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Coping Strategies and the Positive Aspects of the Pandemic

A recent CNN Health article described how the pandemic is disrupting our concept of time, as for many of us days and even weeks are blurring together. This can be caused by stress, isolation, or simply the loss of previous routines that helped mark the passage of time. In short, the pandemic is not only taking a toll on the health of many people, it is also causing chaos (in big ways and small) in all our lives.

The Institute for Corporate Productivity (i4cp) asked in a recent survey of HR leaders this question: “What strategies are you finding most helpful to manage through the chaos brought about by this pandemic?”

Not surprisingly, the number-one response (64%) was maintaining contact with friends and colleagues virtually. Although a common phrase these days, we aren’t literally practicing social distancing, but rather physical distancing. If you have high-speed internet and Zoom, Facetime, or another video conferencing platform, you can maintain much of the value of social interaction even while remaining physically separate.

Many of the other top responses were more individual-focused, with respondents stressing the importance of “me time”—62% said they take a solo drive, run, walk, or bike ride just to get away from the chaos, and 60% similarly said maintaining physical exercise in general was a key strategy.

Practicing mental health techniques (e.g., meditation, reflection time, deep/calm breathing) was indicated by 35% of respondents, and learning a new skill or honing an existing skill were mentioned by 17% and 13%, respectively.

Structure is a common antidote to chaos, and these pandemic times are no different; 56% of survey respondents make sure to add structure to each day, and 51% block off personal time during the day.

Even with the many losses and challenges—health, personal, professional, economic, and more—that this pandemic period has brought, there have been some positive outcomes and changes in our work and personal lives. Enjoying time with family was cited by 45% of survey respondents as an important strategy for mitigating the chaos, and 29% said developing more authentic relationships with work colleagues is also helpful.

Strategy for chaos during coronavirus

Both family and work relationships were cited by those surveyed as aspects of this pandemic period that have surprised them in positive ways.  Besides improving family and co-worker relationships, the most commonly mentioned pleasant surprises included:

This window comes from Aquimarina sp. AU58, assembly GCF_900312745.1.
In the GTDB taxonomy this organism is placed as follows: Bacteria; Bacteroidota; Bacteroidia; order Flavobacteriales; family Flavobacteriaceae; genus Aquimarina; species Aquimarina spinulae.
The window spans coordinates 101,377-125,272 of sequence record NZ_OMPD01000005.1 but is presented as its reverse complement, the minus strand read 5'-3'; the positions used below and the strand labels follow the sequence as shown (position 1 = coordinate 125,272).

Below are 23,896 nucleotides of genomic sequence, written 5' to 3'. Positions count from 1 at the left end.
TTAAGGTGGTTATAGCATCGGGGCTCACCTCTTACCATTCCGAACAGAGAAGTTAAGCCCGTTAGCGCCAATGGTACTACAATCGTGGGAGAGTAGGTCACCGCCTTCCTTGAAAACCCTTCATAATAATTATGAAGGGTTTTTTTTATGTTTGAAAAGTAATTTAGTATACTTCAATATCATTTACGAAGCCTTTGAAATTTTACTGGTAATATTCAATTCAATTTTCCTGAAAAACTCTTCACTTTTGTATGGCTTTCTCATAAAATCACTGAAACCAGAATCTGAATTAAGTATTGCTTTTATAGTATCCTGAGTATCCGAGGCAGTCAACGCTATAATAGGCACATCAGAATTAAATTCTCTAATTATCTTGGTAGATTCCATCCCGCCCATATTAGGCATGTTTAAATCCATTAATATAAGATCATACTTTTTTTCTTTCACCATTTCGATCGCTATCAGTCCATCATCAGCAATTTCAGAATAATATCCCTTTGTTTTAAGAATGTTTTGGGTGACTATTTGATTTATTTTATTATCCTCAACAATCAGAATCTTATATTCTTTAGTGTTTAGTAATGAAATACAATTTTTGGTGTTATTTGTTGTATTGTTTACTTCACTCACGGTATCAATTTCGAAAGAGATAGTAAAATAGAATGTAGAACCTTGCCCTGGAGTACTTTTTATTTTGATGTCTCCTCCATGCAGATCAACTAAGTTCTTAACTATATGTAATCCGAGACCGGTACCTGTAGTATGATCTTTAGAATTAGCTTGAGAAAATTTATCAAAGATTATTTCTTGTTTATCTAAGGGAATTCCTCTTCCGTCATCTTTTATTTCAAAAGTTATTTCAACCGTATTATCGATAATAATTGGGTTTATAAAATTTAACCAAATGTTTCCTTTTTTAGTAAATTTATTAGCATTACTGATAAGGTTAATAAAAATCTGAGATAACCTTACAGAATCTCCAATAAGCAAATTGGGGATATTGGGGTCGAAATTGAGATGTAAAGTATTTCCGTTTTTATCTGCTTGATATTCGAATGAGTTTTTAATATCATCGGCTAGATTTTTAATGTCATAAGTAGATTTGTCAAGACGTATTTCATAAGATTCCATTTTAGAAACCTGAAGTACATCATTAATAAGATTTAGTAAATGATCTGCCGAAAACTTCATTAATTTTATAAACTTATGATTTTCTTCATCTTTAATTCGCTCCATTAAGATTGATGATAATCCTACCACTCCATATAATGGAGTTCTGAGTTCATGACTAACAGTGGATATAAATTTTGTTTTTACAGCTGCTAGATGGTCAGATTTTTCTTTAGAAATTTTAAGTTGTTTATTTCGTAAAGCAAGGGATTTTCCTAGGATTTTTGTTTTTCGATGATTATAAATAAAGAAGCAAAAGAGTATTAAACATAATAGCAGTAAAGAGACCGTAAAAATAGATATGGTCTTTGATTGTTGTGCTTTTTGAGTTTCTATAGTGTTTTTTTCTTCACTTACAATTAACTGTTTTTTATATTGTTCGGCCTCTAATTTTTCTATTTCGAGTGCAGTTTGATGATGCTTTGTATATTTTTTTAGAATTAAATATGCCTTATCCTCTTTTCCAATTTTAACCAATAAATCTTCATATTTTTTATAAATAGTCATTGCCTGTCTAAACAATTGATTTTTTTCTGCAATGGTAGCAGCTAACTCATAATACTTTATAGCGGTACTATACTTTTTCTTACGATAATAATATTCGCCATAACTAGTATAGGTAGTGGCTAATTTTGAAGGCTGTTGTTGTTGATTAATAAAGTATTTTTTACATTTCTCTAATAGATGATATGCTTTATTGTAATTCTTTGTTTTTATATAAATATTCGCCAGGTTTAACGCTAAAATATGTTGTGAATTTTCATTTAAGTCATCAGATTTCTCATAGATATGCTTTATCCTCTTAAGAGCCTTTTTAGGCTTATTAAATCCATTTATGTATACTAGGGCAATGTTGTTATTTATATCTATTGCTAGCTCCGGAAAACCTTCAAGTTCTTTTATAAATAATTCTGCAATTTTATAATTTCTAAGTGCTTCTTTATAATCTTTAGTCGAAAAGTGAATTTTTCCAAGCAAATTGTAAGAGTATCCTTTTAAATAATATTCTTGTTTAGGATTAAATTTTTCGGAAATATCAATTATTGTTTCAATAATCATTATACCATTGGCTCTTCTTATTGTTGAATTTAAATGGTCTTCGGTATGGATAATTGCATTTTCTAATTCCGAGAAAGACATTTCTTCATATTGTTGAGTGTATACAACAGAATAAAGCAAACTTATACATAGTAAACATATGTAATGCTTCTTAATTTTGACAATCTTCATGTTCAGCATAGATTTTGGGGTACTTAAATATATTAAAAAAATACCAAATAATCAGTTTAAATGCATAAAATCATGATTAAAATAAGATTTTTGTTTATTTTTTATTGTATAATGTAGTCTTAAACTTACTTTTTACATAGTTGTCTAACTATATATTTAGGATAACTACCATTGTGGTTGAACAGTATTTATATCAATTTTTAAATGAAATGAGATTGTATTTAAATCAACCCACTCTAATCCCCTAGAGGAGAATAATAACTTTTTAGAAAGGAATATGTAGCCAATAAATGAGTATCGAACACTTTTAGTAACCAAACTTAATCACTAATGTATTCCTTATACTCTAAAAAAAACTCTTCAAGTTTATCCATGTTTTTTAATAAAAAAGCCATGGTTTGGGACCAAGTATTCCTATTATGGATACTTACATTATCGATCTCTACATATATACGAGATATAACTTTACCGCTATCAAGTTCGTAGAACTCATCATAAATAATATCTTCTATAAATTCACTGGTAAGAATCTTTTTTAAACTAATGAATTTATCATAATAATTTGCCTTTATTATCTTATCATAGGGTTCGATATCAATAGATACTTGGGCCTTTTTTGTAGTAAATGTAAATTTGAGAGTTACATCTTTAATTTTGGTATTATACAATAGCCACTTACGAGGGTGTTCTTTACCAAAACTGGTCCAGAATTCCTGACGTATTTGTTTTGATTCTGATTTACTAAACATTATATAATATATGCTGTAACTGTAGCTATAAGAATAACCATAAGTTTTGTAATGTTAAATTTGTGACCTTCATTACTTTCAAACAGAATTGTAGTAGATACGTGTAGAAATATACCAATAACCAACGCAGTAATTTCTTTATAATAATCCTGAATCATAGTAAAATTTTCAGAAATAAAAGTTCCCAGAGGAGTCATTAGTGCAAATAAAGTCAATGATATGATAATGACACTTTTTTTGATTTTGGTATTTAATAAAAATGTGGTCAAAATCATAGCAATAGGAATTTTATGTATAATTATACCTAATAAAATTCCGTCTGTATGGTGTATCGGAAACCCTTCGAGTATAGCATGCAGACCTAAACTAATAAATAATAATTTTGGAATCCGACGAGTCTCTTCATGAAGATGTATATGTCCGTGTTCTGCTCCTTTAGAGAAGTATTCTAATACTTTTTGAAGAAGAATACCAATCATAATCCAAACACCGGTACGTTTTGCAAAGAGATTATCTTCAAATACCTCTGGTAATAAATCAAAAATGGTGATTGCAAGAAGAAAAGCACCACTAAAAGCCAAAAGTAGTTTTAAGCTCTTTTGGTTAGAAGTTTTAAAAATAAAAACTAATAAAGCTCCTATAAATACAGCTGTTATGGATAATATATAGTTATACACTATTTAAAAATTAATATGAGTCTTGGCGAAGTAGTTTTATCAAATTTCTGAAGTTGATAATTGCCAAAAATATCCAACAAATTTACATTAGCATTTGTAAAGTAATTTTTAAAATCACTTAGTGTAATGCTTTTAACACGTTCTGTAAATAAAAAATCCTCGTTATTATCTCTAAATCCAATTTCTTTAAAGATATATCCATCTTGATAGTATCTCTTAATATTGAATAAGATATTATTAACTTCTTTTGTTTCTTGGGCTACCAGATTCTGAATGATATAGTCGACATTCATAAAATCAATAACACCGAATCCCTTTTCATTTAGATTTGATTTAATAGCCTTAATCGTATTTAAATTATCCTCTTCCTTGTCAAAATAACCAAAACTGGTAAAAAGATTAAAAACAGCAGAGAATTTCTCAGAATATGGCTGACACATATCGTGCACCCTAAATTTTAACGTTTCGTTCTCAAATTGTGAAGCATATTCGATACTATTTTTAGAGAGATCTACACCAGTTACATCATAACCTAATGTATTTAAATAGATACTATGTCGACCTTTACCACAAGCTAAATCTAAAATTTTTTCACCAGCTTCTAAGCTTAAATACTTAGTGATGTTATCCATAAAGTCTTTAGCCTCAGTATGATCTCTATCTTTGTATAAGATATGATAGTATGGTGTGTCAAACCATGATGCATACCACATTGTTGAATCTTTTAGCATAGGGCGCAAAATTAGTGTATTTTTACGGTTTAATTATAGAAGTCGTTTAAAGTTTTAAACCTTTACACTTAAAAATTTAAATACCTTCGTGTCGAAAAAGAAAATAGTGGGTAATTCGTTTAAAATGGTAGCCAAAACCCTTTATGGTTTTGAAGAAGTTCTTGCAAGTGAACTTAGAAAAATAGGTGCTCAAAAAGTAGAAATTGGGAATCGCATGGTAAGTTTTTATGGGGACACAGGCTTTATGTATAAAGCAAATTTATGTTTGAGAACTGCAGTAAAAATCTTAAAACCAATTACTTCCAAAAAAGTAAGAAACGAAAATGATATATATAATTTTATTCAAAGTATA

• Remote work. After a one-to-two week adjustment period, and recognizing the temporary challenges posed by kids being out of school, many were surprised that they became as productive, or even more so, compared to their traditional workplace productivity. Many indicated they expect to be given the flexibility to work remotely, at least part of the time, post-pandemic.
  • No commute. One reason for strong productivity when working remotely is not having to commute. Many also mentioned the ability to create healthier breakfast and dinner meals for their families, and there clearly is a positive impact on the natural environment as well.
  • Work-life balance. As noted, a lack of structure can lead to feelings of chaos, but introducing flexibility can also improve work-life balance, with many survey participants mentioning more time for walks, better health from not eating out, more family time, etc.
  • Increased focus. For those unhappy with open-office spaces or who suffered from too many distracting office drive-bys, the ability to work remotely can allow greater focus and therefore increased productivity for individualized tasks.
  • Faster decision making. Breaking from unnecessary routines, and the temporary turmoil of the past two months has sometimes meant less bureaucracy, less paperwork, more streamlined processes, and even increased responsiveness in decision making.
  • More personal connection to colleagues. Seeing people (and sometimes their children, pets, etc.) in their home environments via video calls led many respondents to say they feel more personally connected to their work colleagues, including leaders, than ever before.
  • More trust. For organizations where working from home was not already part of the culture, a significant level of trust was needed. Other key attributes mentioned included increases in authenticity, transparency, humanity, grace, and more.
  • More collaboration. While remote work takes some adjustment, and some activities are best done in-person, many participants indicated an increase in some types of collaboration (though for some, collaborative overload has been an issue during this pandemic period).
  • Less politics and more accountability. Some noted that there seems to be more of a focus on getting work done and merit-based approaches to performance evaluation. Workers, including leaders, can’t get by simply by showing up and being seen at the office.
  • More time for learning new things. Some are leveraging their time savings and productivity boosts by upskilling or reskilling to advance their career or prepare themselves for the next surprise in the economy.

Download the full survey results—due to the current global health and productivity crisis affecting everyone, i4cp is making all related ongoing research publicly available. 

We also encourage you to visit for other employer resources including discussion forums, next practices, useful resources, and more.

Thomas Stone
Tom is a Senior Research Analyst at i4cp, with over two decades of experience as a writer, researcher, and speaker in the learning and development and broader human capital industry. He is also author of multiple books, including co-authoring Interact and Engage! 75+ Activities for Virtual Training, Meetings, and Webinars (second edition from ATD Press, 2022).